Rendering Mermaid Diagrams in Textile pages in Jekyll

Recently, I have taken a strong interest in Diagrams as Code and specifically, I have been looking at Mermaid, Structurizr and C4 models. I want to be able to include some diagrams in this blog but wanted to do it without using extra gems. This post explains how to do it if you’re writing pages for Jekyll using Textile markup.

I started by looking up instructions on how to get it to work. I found this page by Jack Gruber but ran into two main problems:

  • The second code piece in the example is a duplicate of the first and is therefore, not correct
  • That sample works with Markdown and not with Textile markup (which is what I prefer to use)

Setting it up

What we need to do:

  • Load the Javascript for Mermaid from our page → we do this into the layout for our posts
  • Initialise Mermaid once the page is loaded

The code for this needs to be included into the layout and the simple way to add this is to put the following piece of code into the footer for your theme.

<script src=""></script>
  $(document).ready(function () {
      theme: "default",
    window.mermaid.init(undefined, document.querySelectorAll('.language-mermaid'));

This will do both the things that are needed to load and initialise Mermaid in our page.

Add diagram code

The next thing we need is:

  • We need to add Mermaid code into our page so that the Mermaid code can find it and render it

You may have noticed that in the window.mermaid.init we ask it to find blocks that have the class language-mermaid and these are the ones that get rendered as diagrams. These blocks are produced when we include a code sample (like the Javascript code above). When using markdown, we do this by starting a line with ```mermaid so that it indicates to the markdown renderer that we are rendering a code sample for mermaid.

In Textile, in the current setup, a code sample is included using {% highlight language} and so we include {% highlight mermaid %} for mermaid. When the page is rendered, these blocks are picked up and rendered by Mermaid as diagrams. The sample below shows one of the simplest Mermaid diagrams.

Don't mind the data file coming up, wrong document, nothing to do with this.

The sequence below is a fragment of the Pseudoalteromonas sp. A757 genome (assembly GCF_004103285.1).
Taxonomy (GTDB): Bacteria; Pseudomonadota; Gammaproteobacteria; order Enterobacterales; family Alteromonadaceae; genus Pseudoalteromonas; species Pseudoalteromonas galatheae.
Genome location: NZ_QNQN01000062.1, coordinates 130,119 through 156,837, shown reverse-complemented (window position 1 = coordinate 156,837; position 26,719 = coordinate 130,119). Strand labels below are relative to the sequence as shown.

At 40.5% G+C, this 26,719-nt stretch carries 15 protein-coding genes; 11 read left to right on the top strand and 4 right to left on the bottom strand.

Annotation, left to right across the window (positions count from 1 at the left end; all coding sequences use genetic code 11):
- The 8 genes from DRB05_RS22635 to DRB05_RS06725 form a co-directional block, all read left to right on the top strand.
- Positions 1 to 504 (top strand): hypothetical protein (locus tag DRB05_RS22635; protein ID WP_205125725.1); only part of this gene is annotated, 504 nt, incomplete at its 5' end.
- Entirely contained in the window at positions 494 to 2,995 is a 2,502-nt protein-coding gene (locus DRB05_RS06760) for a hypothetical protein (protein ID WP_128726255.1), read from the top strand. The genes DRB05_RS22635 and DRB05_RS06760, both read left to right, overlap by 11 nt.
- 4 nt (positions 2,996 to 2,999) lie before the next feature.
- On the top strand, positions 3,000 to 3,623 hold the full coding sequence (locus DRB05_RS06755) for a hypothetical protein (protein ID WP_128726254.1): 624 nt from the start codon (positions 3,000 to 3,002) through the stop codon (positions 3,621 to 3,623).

graph TD;

In case you’re wondering, this works also if you have multiple diagrams in your page as you see another one below.

    participant Alice
    participant John
    Alice->>John: Hello John, how are you?
    John-->>Alice: Great!
    Alice-)John: See you later!
    John->>John: Note changes

Not including Mermaid for every page

The mermaid Javascript is quite large and it does not make sense to include it for every page. It should only be included if the page actually has any diagrams. For this, we:

  • Include a flag in the front matter of the post. If we include mermaid: true in the front matter at the top of the page, we indicate to Jekyll that this page will use mermaid and the Javascript should be included and initialised.
  • We add a condition in the footer to include the code above only if the flag is set.

For this we wrap the code above in a condition in the footer file.

{% if page.mermaid }
… the rest of the Javascript code from above …
endif %}

This completes this short post on how to use Mermaid in a Textile post using Jekyll. This is mainly written for me to remember what I need to do; if it helps someone, that’s great. Of course, feel free to share the post (you can tag me as @onghu on Twitter or on Mastodon as ) or leave a comment below.

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